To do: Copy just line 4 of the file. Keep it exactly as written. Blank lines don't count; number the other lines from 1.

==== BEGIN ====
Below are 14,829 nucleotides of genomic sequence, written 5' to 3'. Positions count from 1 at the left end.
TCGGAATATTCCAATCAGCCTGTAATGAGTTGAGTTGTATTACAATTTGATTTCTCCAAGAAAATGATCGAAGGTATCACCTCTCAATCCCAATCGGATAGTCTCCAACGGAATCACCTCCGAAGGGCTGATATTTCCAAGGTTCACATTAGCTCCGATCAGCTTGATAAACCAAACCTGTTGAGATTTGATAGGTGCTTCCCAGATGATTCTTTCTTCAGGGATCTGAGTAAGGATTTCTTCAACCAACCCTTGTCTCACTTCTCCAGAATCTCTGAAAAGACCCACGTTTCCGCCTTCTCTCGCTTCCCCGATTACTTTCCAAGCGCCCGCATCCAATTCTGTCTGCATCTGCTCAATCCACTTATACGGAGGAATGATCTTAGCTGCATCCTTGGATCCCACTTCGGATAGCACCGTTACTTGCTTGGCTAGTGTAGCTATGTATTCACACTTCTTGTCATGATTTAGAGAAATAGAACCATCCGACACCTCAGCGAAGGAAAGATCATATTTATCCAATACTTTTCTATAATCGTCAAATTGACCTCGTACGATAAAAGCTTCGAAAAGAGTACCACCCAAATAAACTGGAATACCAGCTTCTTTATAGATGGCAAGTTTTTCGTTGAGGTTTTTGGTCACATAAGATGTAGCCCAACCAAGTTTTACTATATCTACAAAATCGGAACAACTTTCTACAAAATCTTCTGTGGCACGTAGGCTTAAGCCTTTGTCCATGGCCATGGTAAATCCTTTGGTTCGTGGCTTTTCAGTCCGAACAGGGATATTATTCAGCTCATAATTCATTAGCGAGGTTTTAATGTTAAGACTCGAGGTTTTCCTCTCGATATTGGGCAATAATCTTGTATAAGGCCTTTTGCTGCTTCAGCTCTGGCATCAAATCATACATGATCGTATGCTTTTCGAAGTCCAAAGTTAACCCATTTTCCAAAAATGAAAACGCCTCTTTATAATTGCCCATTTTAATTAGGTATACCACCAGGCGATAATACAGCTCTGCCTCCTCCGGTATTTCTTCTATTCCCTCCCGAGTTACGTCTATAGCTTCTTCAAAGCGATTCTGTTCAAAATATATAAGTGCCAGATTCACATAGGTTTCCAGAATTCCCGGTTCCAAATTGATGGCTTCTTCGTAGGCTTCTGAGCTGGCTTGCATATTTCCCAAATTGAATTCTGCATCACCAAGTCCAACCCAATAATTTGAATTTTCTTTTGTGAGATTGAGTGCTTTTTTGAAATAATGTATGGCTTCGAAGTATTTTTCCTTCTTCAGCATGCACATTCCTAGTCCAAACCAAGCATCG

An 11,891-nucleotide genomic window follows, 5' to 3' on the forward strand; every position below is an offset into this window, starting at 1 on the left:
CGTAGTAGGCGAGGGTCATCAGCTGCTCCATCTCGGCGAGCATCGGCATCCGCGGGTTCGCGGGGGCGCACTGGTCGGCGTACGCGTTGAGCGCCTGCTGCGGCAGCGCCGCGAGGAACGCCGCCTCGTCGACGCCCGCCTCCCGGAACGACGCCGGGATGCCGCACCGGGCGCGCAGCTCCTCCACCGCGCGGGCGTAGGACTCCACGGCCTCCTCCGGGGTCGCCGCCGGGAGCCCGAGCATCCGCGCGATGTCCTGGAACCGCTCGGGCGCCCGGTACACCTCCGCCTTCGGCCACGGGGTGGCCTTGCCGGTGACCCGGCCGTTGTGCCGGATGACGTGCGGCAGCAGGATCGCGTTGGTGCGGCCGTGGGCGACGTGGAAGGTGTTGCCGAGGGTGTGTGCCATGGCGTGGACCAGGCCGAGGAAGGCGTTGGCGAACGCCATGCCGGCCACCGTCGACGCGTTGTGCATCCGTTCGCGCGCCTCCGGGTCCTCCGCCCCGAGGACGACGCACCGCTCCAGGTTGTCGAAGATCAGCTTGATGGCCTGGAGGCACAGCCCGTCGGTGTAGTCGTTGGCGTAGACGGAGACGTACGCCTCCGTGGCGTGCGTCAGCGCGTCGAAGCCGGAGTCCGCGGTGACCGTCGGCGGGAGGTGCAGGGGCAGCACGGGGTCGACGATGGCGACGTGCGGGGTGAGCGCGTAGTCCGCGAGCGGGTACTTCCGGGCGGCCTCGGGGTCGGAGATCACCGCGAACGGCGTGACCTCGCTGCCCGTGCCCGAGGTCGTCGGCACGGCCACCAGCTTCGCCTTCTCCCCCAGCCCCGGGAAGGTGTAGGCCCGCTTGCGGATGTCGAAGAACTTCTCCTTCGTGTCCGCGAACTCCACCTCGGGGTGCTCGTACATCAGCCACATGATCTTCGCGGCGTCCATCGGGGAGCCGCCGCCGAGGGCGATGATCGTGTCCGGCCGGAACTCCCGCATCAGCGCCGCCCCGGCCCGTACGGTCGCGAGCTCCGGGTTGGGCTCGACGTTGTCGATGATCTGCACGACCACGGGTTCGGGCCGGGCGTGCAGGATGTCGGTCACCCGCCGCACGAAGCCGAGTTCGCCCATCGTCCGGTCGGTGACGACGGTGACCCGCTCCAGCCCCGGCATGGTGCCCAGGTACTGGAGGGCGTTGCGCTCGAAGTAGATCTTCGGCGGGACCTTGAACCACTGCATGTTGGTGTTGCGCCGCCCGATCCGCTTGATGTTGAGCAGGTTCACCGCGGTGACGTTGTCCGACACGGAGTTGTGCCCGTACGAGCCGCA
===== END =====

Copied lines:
CGTAGTAGGCGAGGGTCATCAGCTGCTCCATCTCGGCGAGCATCGGCATCCGCGGGTTCGCGGGGGCGCACTGGTCGGCGTACGCGTTGAGCGCCTGCTGCGGCAGCGCCGCGAGGAACGCCGCCTCGTCGACGCCCGCCTCCCGGAACGACGCCGGGATGCCGCACCGGGCGCGCAGCTCCTCCACCGCGCGGGCGTAGGACTCCACGGCCTCCTCCGGGGTCGCCGCCGGGAGCCCGAGCATCCGCGCGATGTCCTGGAACCGCTCGGGCGCCCGGTACACCTCCGCCTTCGGCCACGGGGTGGCCTTGCCGGTGACCCGGCCGTTGTGCCGGATGACGTGCGGCAGCAGGATCGCGTTGGTGCGGCCGTGGGCGACGTGGAAGGTGTTGCCGAGGGTGTGTGCCATGGCGTGGACCAGGCCGAGGAAGGCGTTGGCGAACGCCATGCCGGCCACCGTCGACGCGTTGTGCATCCGTTCGCGCGCCTCCGGGTCCTCCGCCCCGAGGACGACGCACCGCTCCAGGTTGTCGAAGATCAGCTTGATGGCCTGGAGGCACAGCCCGTCGGTGTAGTCGTTGGCGTAGACGGAGACGTACGCCTCCGTGGCGTGCGTCAGCGCGTCGAAGCCGGAGTCCGCGGTGACCGTCGGCGGGAGGTGCAGGGGCAGCACGGGGTCGACGATGGCGACGTGCGGGGTGAGCGCGTAGTCCGCGAGCGGGTACTTCCGGGCGGCCTCGGGGTCGGAGATCACCGCGAACGGCGTGACCTCGCTGCCCGTGCCCGAGGTCGTCGGCACGGCCACCAGCTTCGCCTTCTCCCCCAGCCCCGGGAAGGTGTAGGCCCGCTTGCGGATGTCGAAGAACTTCTCCTTCGTGTCCGCGAACTCCACCTCGGGGTGCTCGTACATCAGCCACATGATCTTCGCGGCGTCCATCGGGGAGCCGCCGCCGAGGGCGATGATCGTGTCCGGCCGGAACTCCCGCATCAGCGCCGCCCCGGCCCGTACGGTCGCGAGCTCCGGGTTGGGCTCGACGTTGTCGATGATCTGCACGACCACGGGTTCGGGCCGGGCGTGCAGGATGTCGGTCACCCGCCGCACGAAGCCGAGTTCGCCCATCGTCCGGTCGGTGACGACGGTGACCCGCTCCAGCCCCGGCATGGTGCCCAGGTACTGGAGGGCGTTGCGCTCGAAGTAGATCTTCGGCGGGACCTTGAACCACTGCATGTTGGTGTTGCGCCGCCCGATCCGCTTGATGTTGAGCAGGTTCACCGCGGTGACGTTGTCCGACACGGAGTTGTGCCCGTACGAGCCGCA